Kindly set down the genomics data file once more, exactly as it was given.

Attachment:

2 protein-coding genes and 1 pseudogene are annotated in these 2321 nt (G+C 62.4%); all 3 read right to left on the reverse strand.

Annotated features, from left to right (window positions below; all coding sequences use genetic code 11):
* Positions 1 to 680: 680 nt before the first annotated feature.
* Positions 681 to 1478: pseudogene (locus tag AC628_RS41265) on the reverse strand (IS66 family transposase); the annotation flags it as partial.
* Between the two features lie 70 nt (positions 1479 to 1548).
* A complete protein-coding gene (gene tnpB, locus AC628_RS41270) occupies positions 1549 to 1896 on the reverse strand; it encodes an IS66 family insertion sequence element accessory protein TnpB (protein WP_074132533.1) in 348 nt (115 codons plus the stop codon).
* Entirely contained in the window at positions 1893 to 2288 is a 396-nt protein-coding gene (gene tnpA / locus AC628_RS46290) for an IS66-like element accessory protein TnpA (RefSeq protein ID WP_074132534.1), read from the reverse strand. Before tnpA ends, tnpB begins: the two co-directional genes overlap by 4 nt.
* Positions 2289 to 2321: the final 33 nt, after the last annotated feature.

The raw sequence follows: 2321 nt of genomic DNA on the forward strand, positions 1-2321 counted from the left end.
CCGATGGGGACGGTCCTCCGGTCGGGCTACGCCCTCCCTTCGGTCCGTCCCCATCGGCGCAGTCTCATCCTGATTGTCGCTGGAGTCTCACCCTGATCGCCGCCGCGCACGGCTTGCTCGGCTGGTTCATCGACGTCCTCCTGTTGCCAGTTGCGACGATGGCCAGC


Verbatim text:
2 protein-coding genes and 1 pseudogene are annotated in these 2321 nt (G+C 62.4%); all 3 read right to left on the reverse strand.

Annotated features, from left to right (window positions below; all coding sequences use genetic code 11):
* Positions 1 to 680: 680 nt before the first annotated feature.
* Positions 681 to 1478: pseudogene (locus tag AC628_RS41265) on the reverse strand (IS66 family transposase); the annotation flags it as partial.
* Between the two features lie 70 nt (positions 1479 to 1548).
* A complete protein-coding gene (gene tnpB, locus AC628_RS41270) occupies positions 1549 to 1896 on the reverse strand; it encodes an IS66 family insertion sequence element accessory protein TnpB (protein WP_074132533.1) in 348 nt (115 codons plus the stop codon).
* Entirely contained in the window at positions 1893 to 2288 is a 396-nt protein-coding gene (gene tnpA / locus AC628_RS46290) for an IS66-like element accessory protein TnpA (RefSeq protein ID WP_074132534.1), read from the reverse strand. Before tnpA ends, tnpB begins: the two co-directional genes overlap by 4 nt.
* Positions 2289 to 2321: the final 33 nt, after the last annotated feature.

The raw sequence follows: 2321 nt of genomic DNA on the forward strand, positions 1-2321 counted from the left end.
CCGATGGGGACGGTCCTCCGGTCGGGCTACGCCCTCCCTTCGGTCCGTCCCCATCGGCGCAGTCTCATCCTGATTGTCGCTGGAGTCTCACCCTGATCGCCGCCGCGCACGGCTTGCTCGGCTGGTTCATCGACGTCCTCCTGTTGCCAGTTGCGACGATGGCCAGC